Social Media, Judges, and Lawyers

old-judge

Judges are on social media, making their online profiles prime targets for lawyers looking to know more about the triers of fact. Lawyers must be careful, though, not to step across the line to unethical conduct when using social media to investigate those who hold so much power in the courtroom.

Last week’s post discussed how to avoid ethical issues when investigating parties and witnesses. Some of the same considerations apply when investigating judges, with some additional wrinkles.

Most judges will simply stay off of social media, but judges are human too and are active members of their communities. For those who don’t opt out of social media, their pages could offer lots of insight into how to deal with them effectively.

Judges With Public Profiles

As discussed in last week’s article, whether you must be connected to someone on social media or not to view their content is determined by a person’s privacy settings. If a judge puts an entirely public profile on social media, it would seem there is no ethical rule precluding a lawyer from reading the public profile and utilizing information learned from it so long as the use of the information is in accordance with the ethical rules (i.e., you can’t communicate ex parte with the judge about the subject of your case just because they posted on Facebook about a topic of mutual interest).

Connecting To Judges With Private Profiles

If a judge’s profile is not public, however, then a lawyer would have to be connected to the judge online in order to view their profile; this is where it gets complicated.

Judges have their own code of ethics beyond those applicable to all lawyers, the Model Code of Judicial Conduct (“MCJC”) (and its state-specific variations). So social media issues involving judges go beyond the rules applicable to lawyers and involve another set of rules. The MCJC does not address social media, but some states have started to make rules directly impacting the interaction between judges and lawyers in social media.

  • Florida has specifically barred judges and lawyers from being connected on LinkedIn and Facebook. Florida Supreme Court Judicial Ethics Advisory Comm., Op. 2012-12 (2012) and Florida Supreme Court Judicial Ethics Advisory Comm., Op. 2009-20 (2009).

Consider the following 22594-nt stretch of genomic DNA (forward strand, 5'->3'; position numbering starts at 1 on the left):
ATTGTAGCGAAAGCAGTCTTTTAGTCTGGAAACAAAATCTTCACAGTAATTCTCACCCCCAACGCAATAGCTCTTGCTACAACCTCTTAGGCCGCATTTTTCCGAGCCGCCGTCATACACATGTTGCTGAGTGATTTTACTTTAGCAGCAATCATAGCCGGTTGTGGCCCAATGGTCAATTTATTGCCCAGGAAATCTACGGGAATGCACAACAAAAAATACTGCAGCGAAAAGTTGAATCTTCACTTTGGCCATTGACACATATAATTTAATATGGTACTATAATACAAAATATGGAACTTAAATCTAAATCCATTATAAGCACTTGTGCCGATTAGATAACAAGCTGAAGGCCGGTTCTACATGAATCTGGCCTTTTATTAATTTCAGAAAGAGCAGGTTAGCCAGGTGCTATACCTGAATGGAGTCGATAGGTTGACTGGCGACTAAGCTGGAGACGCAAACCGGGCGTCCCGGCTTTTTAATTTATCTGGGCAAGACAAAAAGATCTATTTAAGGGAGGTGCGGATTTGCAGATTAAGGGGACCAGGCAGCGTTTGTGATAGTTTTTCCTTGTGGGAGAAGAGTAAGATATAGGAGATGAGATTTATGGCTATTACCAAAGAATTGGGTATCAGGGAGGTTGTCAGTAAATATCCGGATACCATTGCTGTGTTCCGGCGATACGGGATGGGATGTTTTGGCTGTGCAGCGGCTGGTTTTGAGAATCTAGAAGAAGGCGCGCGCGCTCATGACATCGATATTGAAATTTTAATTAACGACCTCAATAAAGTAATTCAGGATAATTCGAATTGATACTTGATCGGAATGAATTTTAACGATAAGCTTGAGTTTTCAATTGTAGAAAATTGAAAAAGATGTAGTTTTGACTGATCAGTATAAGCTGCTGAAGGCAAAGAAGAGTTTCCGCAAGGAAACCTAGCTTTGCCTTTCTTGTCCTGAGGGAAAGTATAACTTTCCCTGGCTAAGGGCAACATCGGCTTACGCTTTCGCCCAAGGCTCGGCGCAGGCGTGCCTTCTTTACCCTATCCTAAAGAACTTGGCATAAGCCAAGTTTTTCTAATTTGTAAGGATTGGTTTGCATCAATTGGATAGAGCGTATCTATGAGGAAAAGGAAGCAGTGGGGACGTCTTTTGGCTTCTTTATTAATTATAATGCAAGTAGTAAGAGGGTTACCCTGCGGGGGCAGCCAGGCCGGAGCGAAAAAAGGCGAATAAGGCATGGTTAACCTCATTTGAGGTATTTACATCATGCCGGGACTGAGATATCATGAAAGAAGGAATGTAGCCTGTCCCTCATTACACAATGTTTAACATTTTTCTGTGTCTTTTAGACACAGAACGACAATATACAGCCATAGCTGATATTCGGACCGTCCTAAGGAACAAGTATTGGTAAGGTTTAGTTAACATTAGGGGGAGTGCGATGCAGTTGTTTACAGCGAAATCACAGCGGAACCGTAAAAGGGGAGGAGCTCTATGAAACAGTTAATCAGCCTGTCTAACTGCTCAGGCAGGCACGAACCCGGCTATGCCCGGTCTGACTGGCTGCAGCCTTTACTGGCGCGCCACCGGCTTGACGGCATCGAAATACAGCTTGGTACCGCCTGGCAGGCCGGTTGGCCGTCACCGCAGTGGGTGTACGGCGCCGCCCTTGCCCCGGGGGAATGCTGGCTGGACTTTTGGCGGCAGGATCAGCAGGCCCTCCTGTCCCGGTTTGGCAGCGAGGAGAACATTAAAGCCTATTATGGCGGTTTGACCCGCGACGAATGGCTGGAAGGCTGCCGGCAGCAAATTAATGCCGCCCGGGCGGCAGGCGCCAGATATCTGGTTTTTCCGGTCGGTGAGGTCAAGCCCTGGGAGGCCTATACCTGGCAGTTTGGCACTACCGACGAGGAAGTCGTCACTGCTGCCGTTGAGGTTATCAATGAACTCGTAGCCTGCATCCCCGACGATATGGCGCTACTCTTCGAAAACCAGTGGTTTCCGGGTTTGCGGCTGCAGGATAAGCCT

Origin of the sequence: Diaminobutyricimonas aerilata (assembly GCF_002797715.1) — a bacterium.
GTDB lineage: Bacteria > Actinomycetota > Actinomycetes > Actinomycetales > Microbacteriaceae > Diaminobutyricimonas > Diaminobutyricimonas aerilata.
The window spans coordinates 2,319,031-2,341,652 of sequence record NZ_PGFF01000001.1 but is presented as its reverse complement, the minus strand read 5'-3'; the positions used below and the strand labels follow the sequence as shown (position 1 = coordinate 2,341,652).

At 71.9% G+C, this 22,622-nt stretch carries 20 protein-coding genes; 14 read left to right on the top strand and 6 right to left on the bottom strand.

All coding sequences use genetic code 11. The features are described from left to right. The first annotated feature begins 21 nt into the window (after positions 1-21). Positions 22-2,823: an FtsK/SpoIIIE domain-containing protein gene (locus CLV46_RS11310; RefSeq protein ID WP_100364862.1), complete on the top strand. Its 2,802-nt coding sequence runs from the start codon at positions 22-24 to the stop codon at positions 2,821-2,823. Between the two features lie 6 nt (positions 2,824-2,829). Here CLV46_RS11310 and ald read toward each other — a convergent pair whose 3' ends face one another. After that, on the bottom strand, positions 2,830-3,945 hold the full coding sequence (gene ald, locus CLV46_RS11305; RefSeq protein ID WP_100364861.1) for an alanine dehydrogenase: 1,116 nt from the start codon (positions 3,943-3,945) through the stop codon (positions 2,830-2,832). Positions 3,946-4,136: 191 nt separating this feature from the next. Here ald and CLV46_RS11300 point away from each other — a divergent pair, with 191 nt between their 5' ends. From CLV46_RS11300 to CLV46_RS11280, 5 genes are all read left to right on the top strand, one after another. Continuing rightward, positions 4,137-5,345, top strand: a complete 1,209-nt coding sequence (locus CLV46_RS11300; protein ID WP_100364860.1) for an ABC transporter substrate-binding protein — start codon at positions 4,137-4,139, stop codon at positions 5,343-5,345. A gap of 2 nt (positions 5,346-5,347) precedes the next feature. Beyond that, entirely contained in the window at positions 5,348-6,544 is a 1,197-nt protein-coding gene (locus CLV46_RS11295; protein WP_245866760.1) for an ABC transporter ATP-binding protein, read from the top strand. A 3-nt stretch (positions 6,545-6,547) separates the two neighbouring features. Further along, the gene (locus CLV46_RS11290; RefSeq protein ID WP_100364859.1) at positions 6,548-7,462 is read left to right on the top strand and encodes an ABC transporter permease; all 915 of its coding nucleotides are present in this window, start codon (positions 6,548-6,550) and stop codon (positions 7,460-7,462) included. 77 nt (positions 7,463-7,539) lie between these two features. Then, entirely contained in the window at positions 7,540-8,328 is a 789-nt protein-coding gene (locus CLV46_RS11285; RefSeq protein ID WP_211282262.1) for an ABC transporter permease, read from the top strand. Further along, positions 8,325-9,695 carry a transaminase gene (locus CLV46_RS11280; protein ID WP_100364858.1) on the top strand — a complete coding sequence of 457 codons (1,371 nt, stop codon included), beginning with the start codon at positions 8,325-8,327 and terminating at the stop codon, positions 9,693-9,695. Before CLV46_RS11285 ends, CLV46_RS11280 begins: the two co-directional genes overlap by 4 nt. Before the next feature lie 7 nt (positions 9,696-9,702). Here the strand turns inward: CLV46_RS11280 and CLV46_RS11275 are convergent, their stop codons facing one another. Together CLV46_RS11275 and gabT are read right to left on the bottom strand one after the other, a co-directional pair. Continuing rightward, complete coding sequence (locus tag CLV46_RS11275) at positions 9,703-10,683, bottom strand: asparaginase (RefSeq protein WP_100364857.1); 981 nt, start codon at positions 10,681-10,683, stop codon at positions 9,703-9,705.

• Massachusetts and Oklahoma have similar rules.
  • California has said that judges may participate in social networks and connect to lawyers under limited circumstances, but such online connections will need to be disclosed if the attorney appears before the judge and the judge will need to unfriend the lawyer if he has a case pending before the judge.
  • Kentucky, Maryland, Ohio and South Carolina allow judges to be on social media with certain qualifications.
  • New York seems to be most deferential to judges, saying that they may be on social media so long as the judge “otherwise complies with the Rules Governing Judicial Conduct” and exercises “an appropriate degree of discretion” in using the network and stays abreast of how the features of the social network may change and impact the judge’s duties.

Absent a specific rule, interactions with judges are always governed by the standard of “appearance of impropriety” –  that nebulous standard that reminds me of Justice Stewart’s pornography quote (“I know it when I see it”). The ABA recently issued Formal Opinion 462 which states that judges may participate in social media, but leaves it to further interpretation how judges may do so without giving the appearance of impropriety.

Given the ABA’s go-ahead, it is reality that judges will be out there on social media networks. As lawyers, we must govern our conduct so as not to violate the ethical rules and not to give an appearance of impropriety. Not friending on Facebook or connecting on LinkedIn with judges seems simple enough, but what if a friend or colleague becomes a judge after you have connected?  Or if you have connected in the past and now it becomes a priority to disconnect?  Professor Kelly Lynn Anders of Savannah Law School recently addressed the ethics of unfriending in her article Ethical Exits:  When Lawyers and Judges Must Sever Ties on Social Media, 7 Charleston Law Review 187. Professor Anders explains that there is no guidance on how to actually do this, but both ethical considerations and general best practices dictate that lawyers and judges communicate with each other prior to unfriending each other – a time-consuming task that realistically seems unlikely to actually happen.

Given the “appearance of impropriety” standard, the general lack of guidance in the rules, and the tough stance states like Florida are taking, be prudent. If you think someone viewing your interaction with a member of the bench in social media would find it improper, you should probably avoid it. Another way to think of it is whether you would be comfortable if your opposing counsel had the same connection to the judge online. If you would not be happy about it, you should not have it either.

(image: http://www.flickr.com/photos/lsuc_archives/4428009990/)

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  • http://www.victimslawyer.com Steven Sweat

    Great article and nice follow up piece to the prior posts. I have used various resources prior to the advent of social media (judicial profiles, etc) to see a judge’s background for purposes of peremptory challenges and just to know “who I’m dealing with”. I hadn’t thought about looking them up on Facebook and the like until recently but, I do think that the inquiry shouldn’t go past any public profiles.